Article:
---------------------------------------------------
DDS = direct digital synthesis
ipl = interrupt priority level
ISR = interrupt service routine 
SPWM = sinusoidal pulse width modulation
SRS = shadow register set

Tuesday, June 17, 2014

Simple AC voltmeter

I had long been thinking of designing a simple AC voltmeter but had somehow never gotten to it. However, with school just ending, and me going back to electronics, this was a neat simple yet useful circuit that I felt I could just get done with in a day or two.

The concept is fairly straight forward. Since I needed this only to measure the mains AC voltage and the output voltage of the sine wave inverter I was working on (based on the PIC32MX250F128B - more on this later), I didn't need to do any "true RMS" measurement. All I had to do was to convert the mains AC to DC, filter it and measure the peak voltage. Of course this had to be scaled down to a safe range for the microcontroller. The RMS voltage for a sine wave is equal to 0.707 (to 3 decimal places) the peak voltage.

The design was based on the Microchip PIC16F676. However I realized that I didn't have any in stock with me. So, I just used the pin-compatible PIC16F684. On the software side of things, the difference between the code for PIC16F676 and PIC16F684 is just one line. (See source file attached below.)

The variable resistor is adjusted so that the reading of my AC voltmeter matches that of a commercial voltmeter (Extech MA640 DMM). This is a sort of calibration.

CAUTION: THIS CIRCUIT IS NOT ISOLATED FROM THE MAINS AC AND HAS THE POTENTIAL TO BE LETHAL. YOU MUST BE VERY CAREFUL IF YOU ARE GOING TO USE THIS DESIGN. DO NOT ATTEMPT IF INEXPERIENCED. I CANNOT AND WILL NOT BE HELD RESPONSIBLE FOR ANY DAMAGE DONE WHILE USING THIS CIRCUIT.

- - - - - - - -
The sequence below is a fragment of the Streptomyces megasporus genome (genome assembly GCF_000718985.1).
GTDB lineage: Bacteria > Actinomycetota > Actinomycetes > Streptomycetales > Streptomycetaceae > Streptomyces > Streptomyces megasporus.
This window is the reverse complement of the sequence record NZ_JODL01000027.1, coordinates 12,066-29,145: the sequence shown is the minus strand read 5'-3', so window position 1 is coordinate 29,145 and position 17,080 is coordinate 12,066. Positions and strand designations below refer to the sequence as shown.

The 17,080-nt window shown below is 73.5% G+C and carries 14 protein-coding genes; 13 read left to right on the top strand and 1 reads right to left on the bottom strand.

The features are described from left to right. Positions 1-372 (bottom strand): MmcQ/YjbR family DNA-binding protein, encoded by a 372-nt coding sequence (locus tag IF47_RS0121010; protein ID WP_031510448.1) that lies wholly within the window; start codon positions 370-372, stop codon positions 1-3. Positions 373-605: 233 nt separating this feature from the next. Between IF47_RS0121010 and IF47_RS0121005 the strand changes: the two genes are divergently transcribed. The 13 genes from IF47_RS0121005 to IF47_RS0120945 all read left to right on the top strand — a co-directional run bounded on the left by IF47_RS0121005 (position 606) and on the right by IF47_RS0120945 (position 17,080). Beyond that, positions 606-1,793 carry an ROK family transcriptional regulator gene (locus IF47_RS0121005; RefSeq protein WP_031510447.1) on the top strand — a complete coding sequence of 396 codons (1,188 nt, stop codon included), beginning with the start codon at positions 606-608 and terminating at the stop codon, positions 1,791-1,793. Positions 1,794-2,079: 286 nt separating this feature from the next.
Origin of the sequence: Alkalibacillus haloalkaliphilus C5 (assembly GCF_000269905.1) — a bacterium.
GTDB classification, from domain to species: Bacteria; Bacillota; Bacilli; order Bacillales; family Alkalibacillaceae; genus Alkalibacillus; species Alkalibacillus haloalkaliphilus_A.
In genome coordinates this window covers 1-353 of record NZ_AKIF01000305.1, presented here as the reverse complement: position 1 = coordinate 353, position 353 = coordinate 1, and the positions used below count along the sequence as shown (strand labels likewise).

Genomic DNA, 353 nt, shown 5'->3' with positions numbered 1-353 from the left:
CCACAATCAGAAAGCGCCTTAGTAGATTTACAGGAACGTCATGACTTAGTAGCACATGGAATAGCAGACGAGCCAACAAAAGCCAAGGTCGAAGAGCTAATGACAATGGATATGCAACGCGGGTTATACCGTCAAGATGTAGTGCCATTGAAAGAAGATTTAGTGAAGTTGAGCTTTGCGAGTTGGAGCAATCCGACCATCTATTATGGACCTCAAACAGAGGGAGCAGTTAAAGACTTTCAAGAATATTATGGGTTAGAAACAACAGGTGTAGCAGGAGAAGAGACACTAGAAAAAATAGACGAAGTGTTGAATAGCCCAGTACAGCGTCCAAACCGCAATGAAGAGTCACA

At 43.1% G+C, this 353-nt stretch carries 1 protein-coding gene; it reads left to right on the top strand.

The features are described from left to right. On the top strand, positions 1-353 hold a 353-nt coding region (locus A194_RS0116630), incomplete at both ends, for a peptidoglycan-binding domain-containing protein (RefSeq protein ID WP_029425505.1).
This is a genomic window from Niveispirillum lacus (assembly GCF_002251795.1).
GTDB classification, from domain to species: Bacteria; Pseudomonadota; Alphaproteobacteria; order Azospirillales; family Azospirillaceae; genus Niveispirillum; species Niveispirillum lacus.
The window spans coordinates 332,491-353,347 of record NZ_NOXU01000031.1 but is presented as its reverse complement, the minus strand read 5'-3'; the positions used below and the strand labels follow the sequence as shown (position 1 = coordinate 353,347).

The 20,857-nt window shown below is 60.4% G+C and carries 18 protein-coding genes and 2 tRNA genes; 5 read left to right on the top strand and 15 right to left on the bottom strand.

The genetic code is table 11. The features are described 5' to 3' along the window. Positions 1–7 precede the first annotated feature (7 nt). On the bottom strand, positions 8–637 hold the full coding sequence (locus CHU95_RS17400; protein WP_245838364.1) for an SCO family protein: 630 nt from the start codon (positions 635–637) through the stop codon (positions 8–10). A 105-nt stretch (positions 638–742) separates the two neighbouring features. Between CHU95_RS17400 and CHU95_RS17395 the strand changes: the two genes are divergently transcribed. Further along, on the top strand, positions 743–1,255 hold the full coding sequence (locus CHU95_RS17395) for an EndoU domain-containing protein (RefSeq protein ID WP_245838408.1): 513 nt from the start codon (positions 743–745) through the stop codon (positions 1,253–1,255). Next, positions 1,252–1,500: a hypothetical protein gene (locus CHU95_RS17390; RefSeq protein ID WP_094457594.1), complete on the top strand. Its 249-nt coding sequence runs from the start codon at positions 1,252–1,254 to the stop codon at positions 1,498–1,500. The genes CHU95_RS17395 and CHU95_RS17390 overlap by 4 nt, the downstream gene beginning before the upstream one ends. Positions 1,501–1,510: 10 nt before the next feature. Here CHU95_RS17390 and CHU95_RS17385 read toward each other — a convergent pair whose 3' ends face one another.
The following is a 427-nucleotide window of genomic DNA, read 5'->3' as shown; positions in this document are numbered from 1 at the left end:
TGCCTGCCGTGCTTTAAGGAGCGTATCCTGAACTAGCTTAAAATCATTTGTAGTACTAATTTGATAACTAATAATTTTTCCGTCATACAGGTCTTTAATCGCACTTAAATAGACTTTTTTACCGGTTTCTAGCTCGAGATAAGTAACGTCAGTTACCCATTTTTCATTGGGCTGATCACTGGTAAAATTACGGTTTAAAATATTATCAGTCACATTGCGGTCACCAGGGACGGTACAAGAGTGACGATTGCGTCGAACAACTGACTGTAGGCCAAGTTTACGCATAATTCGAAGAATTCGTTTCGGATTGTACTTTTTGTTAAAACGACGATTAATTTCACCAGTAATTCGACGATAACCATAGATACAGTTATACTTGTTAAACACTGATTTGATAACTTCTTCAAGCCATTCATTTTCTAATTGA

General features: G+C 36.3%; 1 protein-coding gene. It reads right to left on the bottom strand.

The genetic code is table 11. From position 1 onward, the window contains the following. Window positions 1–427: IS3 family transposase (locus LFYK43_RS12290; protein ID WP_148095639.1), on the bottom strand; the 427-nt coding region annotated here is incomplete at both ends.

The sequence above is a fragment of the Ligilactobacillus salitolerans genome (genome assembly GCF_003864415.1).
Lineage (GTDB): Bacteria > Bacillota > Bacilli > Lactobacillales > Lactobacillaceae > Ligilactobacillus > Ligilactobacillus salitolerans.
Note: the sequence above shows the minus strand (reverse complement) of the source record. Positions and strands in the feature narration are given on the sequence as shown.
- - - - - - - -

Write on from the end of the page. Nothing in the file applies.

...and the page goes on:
Here's the schematic:

 Fig. 1 - Voltmeter

Here are some pictures:

 Fig. 2 - The PCB without (above) and with (below) the transformer


Fig. 3 - The test setup


Fig. 4 - Measuring voltage set with the variac


 Fig. 5 - Measuring voltage set with the variac


 Fig. 6 - Measuring voltage set with the variac

Fig. 7 - Measuring voltage set with the variac


C source file:
https://drive.google.com/file/d/0B4SoPFPRNziHdDB6cDdzNGZPdXc/edit?usp=sharing

http://www.4shared.com/file/Cz56s9Zlba/ACvoltmeter.html

mikroC project file:
https://drive.google.com/file/d/0B4SoPFPRNziHN2MydDRDalRWS1k/edit?usp=sharing
http://www.4shared.com/file/JwW3bpJNce/ACvoltmeter.html

Parts list (Excel XLSX file):
https://drive.google.com/file/d/0B4SoPFPRNziHb2ZCcnFNVnNpc2s/edit?usp=sharing
http://www.4shared.com/file/b_NcW4vdce/parts_list.html

Schematic (ARES DSN file):
https://drive.google.com/file/d/0B4SoPFPRNziHb1NFWDdwcWpJV2M/edit?usp=sharing
http://www.4shared.com/file/U6kPQH_rce/schematic.html

PCB (ARES LYT file):
https://drive.google.com/file/d/0B4SoPFPRNziHNDhhMDBkNFlnWW8/edit?usp=sharing
http://www.4shared.com/file/ZVczMJ7Wba/schematic.html

PCB (PDF files):
https://drive.google.com/file/d/0B4SoPFPRNziHMV9LdTBab1BXeDg/edit?usp=sharing
Mirrored:  https://drive.google.com/file/d/0B4SoPFPRNziHSmxvT1pSbXBWOTA/edit?usp=sharing

It's a fun simple yet useful project that you can build pretty easily if you want. Let me know what you think in the comments section below!